Public Benefits / Universal Service / System Benefit Funds
During the 1990’s over half of the states passed or considered some form of restructuring or deregulation of their electric and natural gas utilities with an overall goal of fostering competition among providers of electricity and natural gas. By 2001, the momentum towards restructuring had slowed and some states delayed implementation of the laws they had passed. Nevertheless, as a result of the state restructuring activity, 22 states were able to either expand their existing utility ratepayer-funded low-income energy programs or to create new funding sources and new programs, including two states (WI and VT) that did not restructure or deregulate, but did pass comprehensive energy legislation that included low-income energy funding.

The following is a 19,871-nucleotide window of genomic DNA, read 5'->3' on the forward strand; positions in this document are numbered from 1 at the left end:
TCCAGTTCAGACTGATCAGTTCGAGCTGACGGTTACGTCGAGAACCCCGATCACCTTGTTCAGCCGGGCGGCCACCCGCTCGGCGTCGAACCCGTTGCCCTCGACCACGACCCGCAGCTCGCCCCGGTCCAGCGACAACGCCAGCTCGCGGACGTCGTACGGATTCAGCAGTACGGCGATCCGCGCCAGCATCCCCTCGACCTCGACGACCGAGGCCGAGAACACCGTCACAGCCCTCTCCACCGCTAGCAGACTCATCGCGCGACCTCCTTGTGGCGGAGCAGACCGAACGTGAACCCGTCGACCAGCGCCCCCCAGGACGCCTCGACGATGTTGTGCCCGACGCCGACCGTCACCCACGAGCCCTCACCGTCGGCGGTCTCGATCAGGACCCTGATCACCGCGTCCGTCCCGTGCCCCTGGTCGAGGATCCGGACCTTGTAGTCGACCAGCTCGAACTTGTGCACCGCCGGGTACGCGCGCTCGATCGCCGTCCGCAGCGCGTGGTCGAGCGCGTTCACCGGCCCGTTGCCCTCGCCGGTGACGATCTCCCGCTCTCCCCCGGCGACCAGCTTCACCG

In the 22 states, low-income energy programs, as well as energy programs for other customer classes, are funded through a charge or charges assessed on electric and/or natural gas consumers, which states variously refer to as a public goods surcharge, system benefits charge, societal benefits charge, public benefits fee, universal service fee, universal energy charge, meters charge, etc. Some states impose the charge or fee only on electric bills, and, thus, provide only electric assistance programs. Some impose the charges on electric and gas customers and provide programs for both types of customers. Most states provide both rate assistance and energy efficiency programs for the low income, with rate assistance generally receiving the largest amount. The charge may be assessed on all customers, a mix of residential, commercial and industrial, or only residential. In most states, the funds are administered or overseen by a state agency, typically the state LIHEAP/weatherization agency or the regulatory commission.